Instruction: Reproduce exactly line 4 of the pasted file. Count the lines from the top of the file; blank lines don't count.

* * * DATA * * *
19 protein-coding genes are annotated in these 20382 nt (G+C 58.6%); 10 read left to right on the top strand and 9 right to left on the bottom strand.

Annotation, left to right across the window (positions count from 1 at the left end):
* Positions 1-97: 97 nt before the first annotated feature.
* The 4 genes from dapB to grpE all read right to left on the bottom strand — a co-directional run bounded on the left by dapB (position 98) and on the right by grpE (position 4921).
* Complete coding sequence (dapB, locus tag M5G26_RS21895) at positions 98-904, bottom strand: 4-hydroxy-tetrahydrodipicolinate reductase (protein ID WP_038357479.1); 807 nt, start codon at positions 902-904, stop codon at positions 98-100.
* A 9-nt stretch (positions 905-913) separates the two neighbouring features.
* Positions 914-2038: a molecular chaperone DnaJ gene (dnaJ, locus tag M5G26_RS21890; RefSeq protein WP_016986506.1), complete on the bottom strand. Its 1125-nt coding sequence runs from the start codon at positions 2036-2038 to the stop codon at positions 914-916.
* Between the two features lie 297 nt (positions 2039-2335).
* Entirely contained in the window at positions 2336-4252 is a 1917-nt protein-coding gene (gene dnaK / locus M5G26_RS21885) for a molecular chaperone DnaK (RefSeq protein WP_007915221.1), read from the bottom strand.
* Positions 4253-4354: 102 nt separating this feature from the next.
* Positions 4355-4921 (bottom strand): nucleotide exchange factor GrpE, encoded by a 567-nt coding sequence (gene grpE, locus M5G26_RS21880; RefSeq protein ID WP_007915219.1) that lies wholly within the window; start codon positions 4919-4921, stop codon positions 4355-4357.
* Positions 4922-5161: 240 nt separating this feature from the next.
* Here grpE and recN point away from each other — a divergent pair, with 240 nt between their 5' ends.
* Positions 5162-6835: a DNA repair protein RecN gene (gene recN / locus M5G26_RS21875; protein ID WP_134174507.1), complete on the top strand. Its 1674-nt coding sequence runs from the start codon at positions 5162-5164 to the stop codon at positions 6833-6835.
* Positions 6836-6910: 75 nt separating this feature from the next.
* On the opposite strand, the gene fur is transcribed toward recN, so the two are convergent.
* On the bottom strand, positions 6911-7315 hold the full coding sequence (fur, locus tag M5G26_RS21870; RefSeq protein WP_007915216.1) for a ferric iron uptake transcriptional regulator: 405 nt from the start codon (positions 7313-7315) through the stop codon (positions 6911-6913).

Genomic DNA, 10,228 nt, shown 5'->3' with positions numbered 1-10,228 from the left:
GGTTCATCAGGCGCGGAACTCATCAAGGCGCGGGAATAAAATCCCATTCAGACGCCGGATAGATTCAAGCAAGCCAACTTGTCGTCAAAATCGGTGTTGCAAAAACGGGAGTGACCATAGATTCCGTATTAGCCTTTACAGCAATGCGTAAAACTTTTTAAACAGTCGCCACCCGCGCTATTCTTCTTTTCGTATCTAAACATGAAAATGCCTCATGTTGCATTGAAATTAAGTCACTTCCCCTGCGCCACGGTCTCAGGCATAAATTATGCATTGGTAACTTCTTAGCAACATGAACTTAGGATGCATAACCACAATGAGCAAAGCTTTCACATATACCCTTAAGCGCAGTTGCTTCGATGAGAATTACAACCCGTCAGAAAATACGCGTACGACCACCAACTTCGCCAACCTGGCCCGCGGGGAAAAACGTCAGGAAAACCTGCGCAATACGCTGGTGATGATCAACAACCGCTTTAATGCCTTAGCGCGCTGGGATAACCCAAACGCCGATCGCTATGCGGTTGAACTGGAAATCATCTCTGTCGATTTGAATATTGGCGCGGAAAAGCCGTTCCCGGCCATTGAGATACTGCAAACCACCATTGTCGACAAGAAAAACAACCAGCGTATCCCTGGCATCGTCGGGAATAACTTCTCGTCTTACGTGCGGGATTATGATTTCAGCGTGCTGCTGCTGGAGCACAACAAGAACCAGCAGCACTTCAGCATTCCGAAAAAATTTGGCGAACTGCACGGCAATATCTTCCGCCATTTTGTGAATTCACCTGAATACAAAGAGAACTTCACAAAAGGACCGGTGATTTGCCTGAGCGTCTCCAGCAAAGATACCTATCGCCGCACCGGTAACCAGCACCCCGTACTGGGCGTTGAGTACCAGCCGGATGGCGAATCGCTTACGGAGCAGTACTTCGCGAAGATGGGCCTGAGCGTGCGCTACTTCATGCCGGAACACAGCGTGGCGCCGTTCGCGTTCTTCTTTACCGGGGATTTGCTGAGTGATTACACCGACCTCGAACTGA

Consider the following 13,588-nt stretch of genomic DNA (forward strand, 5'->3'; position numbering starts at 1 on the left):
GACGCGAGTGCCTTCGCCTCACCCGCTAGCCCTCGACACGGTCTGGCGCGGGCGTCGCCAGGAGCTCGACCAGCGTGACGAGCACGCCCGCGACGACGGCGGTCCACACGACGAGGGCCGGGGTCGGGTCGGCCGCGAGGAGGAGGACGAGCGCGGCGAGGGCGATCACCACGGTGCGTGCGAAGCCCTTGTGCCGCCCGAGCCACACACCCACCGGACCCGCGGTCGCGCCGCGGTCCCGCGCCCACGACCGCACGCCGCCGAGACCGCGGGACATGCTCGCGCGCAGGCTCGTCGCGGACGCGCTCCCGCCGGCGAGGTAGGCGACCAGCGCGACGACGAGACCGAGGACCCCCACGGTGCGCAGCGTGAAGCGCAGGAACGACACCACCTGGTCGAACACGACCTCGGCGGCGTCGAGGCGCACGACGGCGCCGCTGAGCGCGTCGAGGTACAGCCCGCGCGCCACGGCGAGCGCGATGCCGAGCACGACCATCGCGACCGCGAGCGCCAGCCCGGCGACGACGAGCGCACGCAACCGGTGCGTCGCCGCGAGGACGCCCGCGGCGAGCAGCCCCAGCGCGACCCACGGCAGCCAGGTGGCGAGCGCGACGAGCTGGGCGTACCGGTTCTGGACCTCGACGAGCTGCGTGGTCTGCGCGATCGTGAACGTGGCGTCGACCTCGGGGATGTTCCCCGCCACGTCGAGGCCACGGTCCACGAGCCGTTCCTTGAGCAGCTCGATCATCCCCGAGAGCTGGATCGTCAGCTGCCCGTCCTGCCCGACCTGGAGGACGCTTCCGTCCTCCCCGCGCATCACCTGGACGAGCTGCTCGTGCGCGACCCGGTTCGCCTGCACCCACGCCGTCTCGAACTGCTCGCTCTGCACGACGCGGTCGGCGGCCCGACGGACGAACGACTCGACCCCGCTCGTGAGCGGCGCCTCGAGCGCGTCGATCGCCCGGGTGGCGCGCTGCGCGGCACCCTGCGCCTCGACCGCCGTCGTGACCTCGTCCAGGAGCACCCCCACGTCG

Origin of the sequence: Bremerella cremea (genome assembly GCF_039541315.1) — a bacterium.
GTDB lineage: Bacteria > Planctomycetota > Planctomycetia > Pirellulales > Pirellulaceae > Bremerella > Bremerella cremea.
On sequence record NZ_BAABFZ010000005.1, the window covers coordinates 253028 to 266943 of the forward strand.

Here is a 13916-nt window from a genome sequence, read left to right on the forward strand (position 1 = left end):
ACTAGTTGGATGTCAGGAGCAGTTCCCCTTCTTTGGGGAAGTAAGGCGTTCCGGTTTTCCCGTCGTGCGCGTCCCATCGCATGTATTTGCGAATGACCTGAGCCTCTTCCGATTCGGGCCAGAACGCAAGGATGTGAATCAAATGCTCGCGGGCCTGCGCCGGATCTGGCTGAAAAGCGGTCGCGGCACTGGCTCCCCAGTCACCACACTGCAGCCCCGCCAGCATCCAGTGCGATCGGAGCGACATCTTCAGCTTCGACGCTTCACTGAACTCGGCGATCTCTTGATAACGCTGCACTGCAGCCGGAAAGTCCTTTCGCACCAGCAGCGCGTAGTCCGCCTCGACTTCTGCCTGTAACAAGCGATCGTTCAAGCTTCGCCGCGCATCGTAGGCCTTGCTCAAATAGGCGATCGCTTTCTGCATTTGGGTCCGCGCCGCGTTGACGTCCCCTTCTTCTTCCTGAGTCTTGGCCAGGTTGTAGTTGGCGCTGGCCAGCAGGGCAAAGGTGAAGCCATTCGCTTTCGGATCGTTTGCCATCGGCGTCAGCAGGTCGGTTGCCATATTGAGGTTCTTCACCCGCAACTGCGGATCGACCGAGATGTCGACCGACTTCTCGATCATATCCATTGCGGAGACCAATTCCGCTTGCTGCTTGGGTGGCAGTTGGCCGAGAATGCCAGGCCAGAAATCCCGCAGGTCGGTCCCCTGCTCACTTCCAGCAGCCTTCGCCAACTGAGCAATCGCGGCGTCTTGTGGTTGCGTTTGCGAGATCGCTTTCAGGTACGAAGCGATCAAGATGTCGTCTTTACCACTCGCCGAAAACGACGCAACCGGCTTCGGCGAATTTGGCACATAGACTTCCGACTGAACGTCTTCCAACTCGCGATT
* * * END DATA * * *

* The 4 genes from dapB to grpE all read right to left on the bottom strand — a co-directional run bounded on the left by dapB (position 98) and on the right by grpE (position 4921).